When people find that their house is infested by bugs, pests, and rodents, they are tend to pay heed to a quick fix. But little they are aware of the consequences later, hence, it is always a good idea to go for a pest control. Before heading to this miraculous permanent fix, let’s first determine what actually cased the infestation, so that it doesn’t hit your house in the imminent future.
- A tree or a shrub branch is in contact with your house.
In order to not be infected by the insecticides, the insects tend to use branches to save themselves for the pest control. Tree branches act like a bridge for ants or rodents and they can use it to climb themselves to the rood to save themselves. Also, if there is a shrub in your house, it has moisture against its sliding, escalating the rotting process and giving access to a range of pests. You can but back your vegetation up to 3 feet and consult a professional.
- Siding is in touch with your soil
Siding or soil contact gives access to carpenter ants, moisture ants, and many termites. Dig away the soil from siding, deck posts, and deck staircases. Give ample clearance from the siding to the soil so that the foundation of your home is clearly visible.
- Soil or mulch is inclined towards your house
The water flow against the sliding will encourage decay and flooding in the basement or a crawl space. You can try to grade the soil or mulch landscaped areas so that water doesn’t keep accumulating there as the time goes by.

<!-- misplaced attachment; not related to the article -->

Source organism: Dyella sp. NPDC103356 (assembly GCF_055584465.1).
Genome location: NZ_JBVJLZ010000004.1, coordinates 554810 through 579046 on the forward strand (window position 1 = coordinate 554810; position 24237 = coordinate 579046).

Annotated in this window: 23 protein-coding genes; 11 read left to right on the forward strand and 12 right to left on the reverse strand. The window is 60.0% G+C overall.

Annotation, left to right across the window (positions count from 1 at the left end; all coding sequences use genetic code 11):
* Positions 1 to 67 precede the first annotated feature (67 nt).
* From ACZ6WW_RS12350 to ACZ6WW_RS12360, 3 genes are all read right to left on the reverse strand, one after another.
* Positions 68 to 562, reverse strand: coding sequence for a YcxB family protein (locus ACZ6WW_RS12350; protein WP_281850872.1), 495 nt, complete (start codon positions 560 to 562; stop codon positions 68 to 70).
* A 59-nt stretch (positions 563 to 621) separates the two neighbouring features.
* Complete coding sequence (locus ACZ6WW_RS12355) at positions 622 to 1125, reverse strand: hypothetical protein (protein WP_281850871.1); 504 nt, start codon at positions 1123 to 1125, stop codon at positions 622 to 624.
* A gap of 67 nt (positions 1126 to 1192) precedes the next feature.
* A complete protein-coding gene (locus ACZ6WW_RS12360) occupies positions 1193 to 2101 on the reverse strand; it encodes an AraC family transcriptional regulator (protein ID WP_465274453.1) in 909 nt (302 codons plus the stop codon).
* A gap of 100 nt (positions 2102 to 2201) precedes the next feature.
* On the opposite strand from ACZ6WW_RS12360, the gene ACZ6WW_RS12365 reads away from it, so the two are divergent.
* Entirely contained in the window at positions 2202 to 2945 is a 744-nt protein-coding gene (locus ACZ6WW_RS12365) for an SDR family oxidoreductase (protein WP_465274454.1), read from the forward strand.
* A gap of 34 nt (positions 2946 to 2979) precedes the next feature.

- There are gaps in and around your crawl space
This lets rodents to crawl into your crawl space where they are prone to deteriorate the plastic vapour shield, insulation, and wiring with their waste and chewing. They are not visible until and unless they pave a way into your house. If this is the case, hire an electronic pest control professional. Repair or replace all the damaged foundation.
- Your soffit vent screens are missing or damaged
When birds or rats are given access to your attic, they bring damage, potential health issues, and odor with them. You can re-screen the problem areas with the help of a galvanized quarter-inch hardware cloth and attach them with stainless steel staples or screws.